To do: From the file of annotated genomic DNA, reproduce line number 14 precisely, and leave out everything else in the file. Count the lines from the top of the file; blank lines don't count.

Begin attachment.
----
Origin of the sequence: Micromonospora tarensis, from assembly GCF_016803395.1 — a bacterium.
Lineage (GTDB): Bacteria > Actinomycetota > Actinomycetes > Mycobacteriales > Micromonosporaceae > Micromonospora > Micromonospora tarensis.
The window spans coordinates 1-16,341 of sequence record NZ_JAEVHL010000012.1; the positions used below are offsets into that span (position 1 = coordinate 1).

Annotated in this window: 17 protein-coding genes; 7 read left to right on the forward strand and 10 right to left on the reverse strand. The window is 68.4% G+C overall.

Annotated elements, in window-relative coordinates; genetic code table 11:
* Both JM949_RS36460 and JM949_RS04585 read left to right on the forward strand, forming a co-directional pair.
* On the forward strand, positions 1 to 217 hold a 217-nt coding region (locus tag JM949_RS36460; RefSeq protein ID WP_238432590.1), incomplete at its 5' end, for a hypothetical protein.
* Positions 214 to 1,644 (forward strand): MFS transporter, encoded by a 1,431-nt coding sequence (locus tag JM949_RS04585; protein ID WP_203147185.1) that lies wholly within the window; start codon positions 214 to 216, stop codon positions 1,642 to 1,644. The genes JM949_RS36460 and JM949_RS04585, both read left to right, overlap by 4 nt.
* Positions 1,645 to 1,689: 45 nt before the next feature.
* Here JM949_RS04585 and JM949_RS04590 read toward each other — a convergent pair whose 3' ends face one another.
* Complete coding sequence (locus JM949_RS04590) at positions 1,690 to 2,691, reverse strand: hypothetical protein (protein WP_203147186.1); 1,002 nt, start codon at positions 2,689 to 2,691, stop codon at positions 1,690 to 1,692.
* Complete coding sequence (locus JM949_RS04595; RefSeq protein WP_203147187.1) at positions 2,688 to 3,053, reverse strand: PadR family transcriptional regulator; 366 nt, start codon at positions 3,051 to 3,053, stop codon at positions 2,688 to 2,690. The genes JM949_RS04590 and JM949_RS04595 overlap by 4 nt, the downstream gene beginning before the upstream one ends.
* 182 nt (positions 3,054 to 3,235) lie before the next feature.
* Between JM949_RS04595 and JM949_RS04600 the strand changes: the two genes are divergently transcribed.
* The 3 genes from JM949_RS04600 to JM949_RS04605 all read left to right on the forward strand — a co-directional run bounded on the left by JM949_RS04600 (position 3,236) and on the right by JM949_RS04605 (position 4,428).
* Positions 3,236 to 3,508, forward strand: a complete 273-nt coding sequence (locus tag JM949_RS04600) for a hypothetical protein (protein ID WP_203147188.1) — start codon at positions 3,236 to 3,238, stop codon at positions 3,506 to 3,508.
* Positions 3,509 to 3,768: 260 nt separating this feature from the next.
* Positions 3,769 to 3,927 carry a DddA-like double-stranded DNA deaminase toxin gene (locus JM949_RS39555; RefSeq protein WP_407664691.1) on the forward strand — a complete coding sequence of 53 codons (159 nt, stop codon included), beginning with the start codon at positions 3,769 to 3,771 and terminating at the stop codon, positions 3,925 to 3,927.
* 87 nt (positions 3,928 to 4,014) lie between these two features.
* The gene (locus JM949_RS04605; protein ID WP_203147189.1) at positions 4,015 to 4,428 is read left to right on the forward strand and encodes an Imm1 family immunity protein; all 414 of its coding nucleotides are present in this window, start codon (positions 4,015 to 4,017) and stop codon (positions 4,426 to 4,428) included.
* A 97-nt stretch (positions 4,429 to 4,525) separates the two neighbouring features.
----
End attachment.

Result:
* Between JM949_RS04595 and JM949_RS04600 the strand changes: the two genes are divergently transcribed.